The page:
On the Hometown Horror of ‘The Act’
Hulu’s latest drama, The Act, recounts a riveting true crime story, one of the most bizarre and terrifying in recent history. It makes me squirm, but not for the reason you might think. I just can’t objectively evaluate this show.
Don’t get me wrong—there’s plenty to like. The performances are top-notch (Patricia Arquette brings her A-game, and Joey King is uncannily accurate), the costumes and design shines, and the typography alone should take an award. Every new reveal heightens the stakes, but I’m completely unable to divorce fact from fiction when it comes to the Blanchards.
Dee Dee Blanchard and her daughter, Gypsy, arrived in Springfield, Missouri in 2009. Displaced after Hurricane Katrina, the Blanchards were helpless and homeless. Complicating things, Gypsy suffered from a laundry list of ailments: she was paraplegic, intellectually stunted, and had battled cancer to name a few. Habitat for Humanity built them a home, and the community embraced them. The Make-a-Wish Foundation flew Gypsy and her mother to Walt Disney World and gave them backstage passes to Miranda Lambert concerts. Their story went from heartbreaking to heartwarming, but the reality was was horrifying.
June 14, 2015, Dee Dee Blanchard was found murdered in her home, and her daughter was nowhere to be found. She eventually turned up in Wisconsin, and she was found with her secret online boyfriend. They had conspired to murder Gypsy’s mother.
Dee Dee likely suffered from Munchausen syndrome by proxy, which is a disorder where a caregiver fakes—or in the Blanchards’ case causes—illness in the person they care for. It’s abuse that Dee Dee took to the extreme, where she purposefully kept her daughter sick and stunted for over two decades. Any illness she had was either induced or fabricated, and her wheelchair was entirely for show. The mother used physical abuse to keep her daughter from revealing the secret. Dee Dee claimed Gypsy was a child, but her age never quite stayed the same. In truth, Gypsy was well into her twenties when Dee Dee was found dead.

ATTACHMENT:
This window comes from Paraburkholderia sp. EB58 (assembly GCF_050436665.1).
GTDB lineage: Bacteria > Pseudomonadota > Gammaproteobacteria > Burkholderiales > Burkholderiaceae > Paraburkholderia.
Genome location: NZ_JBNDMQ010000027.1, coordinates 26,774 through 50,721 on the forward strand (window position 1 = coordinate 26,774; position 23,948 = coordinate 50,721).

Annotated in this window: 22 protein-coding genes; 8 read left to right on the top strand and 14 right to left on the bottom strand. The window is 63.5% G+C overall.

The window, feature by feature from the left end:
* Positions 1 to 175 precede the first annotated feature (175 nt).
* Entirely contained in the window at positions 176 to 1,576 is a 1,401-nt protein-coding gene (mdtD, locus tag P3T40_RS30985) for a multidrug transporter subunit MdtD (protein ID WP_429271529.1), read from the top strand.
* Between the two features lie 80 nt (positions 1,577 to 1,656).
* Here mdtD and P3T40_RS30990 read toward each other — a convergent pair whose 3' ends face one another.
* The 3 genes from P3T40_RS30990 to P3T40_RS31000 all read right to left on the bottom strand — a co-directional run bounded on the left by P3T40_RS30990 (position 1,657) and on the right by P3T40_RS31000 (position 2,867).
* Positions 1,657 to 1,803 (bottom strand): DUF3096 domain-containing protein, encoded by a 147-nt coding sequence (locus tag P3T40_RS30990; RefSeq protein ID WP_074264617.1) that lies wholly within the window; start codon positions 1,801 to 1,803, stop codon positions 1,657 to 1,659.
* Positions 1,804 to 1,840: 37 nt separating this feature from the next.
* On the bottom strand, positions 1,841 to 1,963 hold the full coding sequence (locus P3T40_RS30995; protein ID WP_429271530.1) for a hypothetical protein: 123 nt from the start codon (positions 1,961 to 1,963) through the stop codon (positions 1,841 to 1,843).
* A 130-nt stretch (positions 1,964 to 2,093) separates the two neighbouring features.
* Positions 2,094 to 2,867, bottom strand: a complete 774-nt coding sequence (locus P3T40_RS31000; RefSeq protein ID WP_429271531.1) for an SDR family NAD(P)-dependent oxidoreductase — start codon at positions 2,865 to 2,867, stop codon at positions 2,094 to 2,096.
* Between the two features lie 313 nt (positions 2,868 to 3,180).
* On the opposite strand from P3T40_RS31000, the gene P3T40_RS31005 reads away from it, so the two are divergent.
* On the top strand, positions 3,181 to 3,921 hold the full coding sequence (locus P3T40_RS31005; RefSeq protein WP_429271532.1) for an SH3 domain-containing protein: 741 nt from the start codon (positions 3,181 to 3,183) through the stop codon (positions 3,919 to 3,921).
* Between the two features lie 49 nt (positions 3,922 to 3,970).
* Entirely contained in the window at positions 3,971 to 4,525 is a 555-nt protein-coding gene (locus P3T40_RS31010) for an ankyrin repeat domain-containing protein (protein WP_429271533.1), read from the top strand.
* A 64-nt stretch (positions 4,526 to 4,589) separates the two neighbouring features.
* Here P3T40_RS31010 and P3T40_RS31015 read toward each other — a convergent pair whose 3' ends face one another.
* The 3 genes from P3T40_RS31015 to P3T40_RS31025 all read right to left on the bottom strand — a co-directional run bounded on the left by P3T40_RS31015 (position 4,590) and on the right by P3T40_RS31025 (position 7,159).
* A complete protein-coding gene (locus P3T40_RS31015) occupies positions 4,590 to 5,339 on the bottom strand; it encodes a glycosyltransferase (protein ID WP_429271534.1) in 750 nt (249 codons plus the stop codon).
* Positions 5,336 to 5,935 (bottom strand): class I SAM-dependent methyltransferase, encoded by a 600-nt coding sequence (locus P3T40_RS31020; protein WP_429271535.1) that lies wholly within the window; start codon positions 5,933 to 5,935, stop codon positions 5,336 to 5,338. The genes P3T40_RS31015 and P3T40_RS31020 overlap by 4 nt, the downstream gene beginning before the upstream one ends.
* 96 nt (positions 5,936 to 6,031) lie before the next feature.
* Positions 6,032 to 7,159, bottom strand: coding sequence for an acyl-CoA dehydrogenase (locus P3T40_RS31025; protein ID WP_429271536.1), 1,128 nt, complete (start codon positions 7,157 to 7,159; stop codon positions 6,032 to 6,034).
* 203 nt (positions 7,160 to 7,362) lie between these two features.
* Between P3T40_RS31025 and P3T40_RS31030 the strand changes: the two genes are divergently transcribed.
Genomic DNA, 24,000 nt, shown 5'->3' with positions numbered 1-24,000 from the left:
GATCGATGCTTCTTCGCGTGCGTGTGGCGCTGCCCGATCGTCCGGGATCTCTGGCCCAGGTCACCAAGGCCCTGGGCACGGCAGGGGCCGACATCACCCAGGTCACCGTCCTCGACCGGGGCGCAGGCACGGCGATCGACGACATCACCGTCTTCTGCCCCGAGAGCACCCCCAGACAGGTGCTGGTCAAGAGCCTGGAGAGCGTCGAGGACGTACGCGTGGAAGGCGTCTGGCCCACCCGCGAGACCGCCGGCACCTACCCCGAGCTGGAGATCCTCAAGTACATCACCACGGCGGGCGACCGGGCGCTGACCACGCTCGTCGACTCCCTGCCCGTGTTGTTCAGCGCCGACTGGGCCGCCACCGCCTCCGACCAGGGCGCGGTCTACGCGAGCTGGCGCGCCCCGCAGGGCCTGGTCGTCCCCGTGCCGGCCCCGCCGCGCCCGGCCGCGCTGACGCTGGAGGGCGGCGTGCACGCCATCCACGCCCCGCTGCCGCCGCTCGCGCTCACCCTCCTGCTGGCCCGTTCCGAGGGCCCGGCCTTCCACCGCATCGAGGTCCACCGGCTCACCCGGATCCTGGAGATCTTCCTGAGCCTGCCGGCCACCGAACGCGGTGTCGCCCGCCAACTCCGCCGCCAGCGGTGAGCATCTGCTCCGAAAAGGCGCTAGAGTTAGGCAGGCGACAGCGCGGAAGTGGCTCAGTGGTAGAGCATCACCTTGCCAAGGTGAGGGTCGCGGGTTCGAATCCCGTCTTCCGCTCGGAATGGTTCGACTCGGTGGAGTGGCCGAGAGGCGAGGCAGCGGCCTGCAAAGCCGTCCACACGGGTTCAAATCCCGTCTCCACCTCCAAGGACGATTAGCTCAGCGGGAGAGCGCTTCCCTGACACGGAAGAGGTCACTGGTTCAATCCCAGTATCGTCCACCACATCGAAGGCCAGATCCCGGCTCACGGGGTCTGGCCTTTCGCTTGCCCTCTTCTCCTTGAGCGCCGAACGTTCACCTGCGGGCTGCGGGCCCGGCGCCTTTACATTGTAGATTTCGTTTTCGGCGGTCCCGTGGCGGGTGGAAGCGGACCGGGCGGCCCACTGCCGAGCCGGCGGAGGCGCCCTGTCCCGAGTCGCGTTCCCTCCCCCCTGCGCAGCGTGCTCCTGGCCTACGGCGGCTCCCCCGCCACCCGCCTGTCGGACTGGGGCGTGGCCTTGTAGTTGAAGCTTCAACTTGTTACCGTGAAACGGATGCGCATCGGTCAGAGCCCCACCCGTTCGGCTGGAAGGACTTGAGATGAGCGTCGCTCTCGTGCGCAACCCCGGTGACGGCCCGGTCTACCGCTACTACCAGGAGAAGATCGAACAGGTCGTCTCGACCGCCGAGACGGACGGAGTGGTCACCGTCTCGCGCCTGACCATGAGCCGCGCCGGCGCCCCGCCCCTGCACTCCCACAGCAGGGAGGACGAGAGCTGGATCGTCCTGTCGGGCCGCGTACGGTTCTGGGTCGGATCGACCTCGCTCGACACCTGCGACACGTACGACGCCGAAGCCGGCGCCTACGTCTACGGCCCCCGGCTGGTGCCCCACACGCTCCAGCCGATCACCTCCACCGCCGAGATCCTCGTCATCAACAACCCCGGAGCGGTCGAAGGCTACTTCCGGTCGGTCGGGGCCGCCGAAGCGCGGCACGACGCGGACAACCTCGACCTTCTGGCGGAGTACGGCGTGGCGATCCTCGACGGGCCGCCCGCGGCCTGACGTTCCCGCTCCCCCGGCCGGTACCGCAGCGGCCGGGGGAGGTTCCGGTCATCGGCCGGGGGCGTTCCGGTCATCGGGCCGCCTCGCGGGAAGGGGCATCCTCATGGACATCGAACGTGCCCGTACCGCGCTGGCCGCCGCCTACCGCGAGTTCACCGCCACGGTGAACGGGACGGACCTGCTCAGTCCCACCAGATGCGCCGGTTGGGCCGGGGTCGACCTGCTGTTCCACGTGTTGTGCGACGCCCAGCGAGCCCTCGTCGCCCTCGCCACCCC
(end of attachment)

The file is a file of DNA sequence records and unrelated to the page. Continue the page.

The twisted circumstances and secrets led to a documentary, Mommy Dead and Dearest. If you haven’t seen it, fire up HBO immediately (or find the whole thing on YouTube. I won’t narc).
Springfield, Missouri!? It’s my hometown. The city is portrayed as typical flyover country: you’ve got the urban decay, complete with a shot of a weathered Waffle House; there’s the occasional thick, twangy accentl; and pastel, identical houses in the middle of nowhere. There’s glimpses of civilization in the local shopping mall, hospital, and charities. Yet, most of the B-roll paints a town that America forgot. In reality, it’s much more like the Springfield of The Simpsons, an archetypal Anywhere, USA (one with a regional dish that I’m a little offended that hasn’t had a single mention yet). It’s not entirely detached from reality. There are parts of Orange County that look identical to it. But it’s not so much The Act‘s depiction of Springfield that irks me.
There’s Chloë Sevigny’s character, Mel. She’s our surrogate viewer, the audience member who knows something is up. Everyone else is a gullible rube, but like us, Mel suspects something. If anything, she’s a narrative necessity. No one could fall for Dee Dee’s ruse, right? However, Mel was few and far between in the real world, and if they saw something, they rarely said something. Dee Dee’s m.o. involved bolting at the first sign of suspicion, but she was good at keeping secrets. When one of Gypsy’s doctors began to question Dee Dee’s elaborate “medical history,” other doctors told him to brush it off. He was told to treat the Blanchards with “golden gloves.” The secret was always safe.
I’m not going to claim to have been close to the Blanchards, or even to have met them, but they were known in Springfield. They were fixtures of local events and charity functions, and the wool was over the eyes of an entire city. When the news hit, no one said, “I told you so.” That suspicion just wasn’t there. The shock was universal. Without its “based on true events” cards, you’d think The Act was pure fantasy, a potboiler piece spun by a lunatic. Yet, the truth is (as the cliché goes) stranger than fiction.
The Act hovers somewhere between a Lifetime movie and HBO drama, simultaneously pulp and prestige. It’s dishy and dark, but it’s nowhere near as twisted as the real story. While it’s fun to watch, there’s that nagging in the back of my head that pulls me out of the narrative. As a viewer, I’m supposed to side with Mel. But she’s the show’s biggest lie.